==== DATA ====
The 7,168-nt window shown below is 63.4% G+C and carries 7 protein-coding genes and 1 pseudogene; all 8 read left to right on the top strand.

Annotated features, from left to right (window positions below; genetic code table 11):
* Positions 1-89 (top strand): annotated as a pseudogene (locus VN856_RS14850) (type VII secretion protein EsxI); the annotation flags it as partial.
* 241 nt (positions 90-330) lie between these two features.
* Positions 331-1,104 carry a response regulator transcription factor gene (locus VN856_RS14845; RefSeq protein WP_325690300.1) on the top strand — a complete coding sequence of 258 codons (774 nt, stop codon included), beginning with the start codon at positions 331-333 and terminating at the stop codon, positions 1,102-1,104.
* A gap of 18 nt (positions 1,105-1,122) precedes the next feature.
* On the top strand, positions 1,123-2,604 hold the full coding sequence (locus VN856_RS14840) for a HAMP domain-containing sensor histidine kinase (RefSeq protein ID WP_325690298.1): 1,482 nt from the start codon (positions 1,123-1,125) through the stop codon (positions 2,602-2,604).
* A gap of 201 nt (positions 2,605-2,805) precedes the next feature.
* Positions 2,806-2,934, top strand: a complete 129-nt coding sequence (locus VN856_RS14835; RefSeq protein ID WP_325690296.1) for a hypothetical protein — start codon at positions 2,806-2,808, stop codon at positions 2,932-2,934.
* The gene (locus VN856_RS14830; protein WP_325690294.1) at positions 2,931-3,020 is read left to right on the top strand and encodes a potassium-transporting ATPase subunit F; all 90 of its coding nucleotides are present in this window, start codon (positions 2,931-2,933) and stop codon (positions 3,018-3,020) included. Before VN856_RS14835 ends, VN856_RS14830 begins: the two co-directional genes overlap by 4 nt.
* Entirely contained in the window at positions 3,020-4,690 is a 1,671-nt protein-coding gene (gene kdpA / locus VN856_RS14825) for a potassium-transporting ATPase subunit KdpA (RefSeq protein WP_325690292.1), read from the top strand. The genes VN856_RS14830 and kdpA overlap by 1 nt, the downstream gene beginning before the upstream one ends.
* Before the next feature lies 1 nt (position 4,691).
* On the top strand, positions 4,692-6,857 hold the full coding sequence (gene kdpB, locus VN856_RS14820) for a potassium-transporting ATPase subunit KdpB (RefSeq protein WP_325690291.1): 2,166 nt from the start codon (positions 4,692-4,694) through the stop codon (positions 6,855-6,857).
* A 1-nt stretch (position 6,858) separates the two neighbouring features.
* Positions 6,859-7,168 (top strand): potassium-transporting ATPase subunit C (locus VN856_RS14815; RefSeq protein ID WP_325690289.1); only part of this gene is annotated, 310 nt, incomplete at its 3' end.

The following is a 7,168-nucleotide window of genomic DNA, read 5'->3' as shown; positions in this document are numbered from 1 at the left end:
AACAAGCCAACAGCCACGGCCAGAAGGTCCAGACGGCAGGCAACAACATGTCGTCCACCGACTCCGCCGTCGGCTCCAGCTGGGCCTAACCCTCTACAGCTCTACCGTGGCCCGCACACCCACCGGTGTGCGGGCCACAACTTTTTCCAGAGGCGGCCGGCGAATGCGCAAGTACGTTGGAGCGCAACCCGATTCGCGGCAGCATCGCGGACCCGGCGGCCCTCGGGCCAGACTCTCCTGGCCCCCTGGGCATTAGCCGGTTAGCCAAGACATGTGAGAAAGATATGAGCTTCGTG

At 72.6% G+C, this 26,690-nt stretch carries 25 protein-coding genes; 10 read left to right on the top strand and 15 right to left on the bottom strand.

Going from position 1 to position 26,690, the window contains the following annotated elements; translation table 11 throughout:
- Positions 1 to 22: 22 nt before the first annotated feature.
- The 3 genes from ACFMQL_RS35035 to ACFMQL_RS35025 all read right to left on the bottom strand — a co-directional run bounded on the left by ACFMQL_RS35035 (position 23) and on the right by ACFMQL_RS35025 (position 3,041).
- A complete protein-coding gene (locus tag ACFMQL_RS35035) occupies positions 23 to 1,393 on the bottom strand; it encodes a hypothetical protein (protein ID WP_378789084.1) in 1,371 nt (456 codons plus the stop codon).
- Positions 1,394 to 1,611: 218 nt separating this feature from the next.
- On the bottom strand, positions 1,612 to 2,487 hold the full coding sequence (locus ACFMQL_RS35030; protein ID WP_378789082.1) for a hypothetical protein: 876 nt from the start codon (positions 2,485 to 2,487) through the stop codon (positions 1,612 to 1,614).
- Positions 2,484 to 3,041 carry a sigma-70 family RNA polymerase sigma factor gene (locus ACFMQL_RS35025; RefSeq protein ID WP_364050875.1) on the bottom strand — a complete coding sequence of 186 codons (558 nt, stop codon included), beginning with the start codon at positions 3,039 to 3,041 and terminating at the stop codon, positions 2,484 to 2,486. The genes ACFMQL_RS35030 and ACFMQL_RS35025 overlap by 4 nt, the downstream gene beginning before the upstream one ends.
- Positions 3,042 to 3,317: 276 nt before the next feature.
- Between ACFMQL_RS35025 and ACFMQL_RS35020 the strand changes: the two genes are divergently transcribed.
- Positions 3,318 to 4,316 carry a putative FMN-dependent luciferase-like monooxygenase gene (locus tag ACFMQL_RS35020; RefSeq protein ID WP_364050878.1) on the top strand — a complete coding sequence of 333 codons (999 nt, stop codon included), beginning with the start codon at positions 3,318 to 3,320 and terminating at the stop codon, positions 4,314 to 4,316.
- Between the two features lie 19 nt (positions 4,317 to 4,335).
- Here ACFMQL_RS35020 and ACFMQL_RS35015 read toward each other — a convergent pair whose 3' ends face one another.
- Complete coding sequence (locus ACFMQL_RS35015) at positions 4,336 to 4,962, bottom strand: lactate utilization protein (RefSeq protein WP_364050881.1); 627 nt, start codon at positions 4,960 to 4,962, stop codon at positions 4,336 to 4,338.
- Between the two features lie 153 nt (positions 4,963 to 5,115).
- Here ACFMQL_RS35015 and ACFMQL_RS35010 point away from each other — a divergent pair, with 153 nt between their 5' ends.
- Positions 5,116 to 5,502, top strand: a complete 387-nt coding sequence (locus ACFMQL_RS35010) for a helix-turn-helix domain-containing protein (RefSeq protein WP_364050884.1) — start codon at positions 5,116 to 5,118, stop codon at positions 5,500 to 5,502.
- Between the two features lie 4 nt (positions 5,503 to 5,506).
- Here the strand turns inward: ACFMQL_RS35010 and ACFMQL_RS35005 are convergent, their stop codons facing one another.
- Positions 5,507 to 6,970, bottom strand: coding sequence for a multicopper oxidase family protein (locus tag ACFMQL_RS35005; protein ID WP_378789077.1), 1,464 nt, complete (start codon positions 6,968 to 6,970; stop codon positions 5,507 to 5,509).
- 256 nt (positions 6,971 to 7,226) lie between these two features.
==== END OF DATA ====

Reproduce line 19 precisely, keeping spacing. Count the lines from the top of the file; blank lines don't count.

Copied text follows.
Going from position 1 to position 26,690, the window contains the following annotated elements; translation table 11 throughout: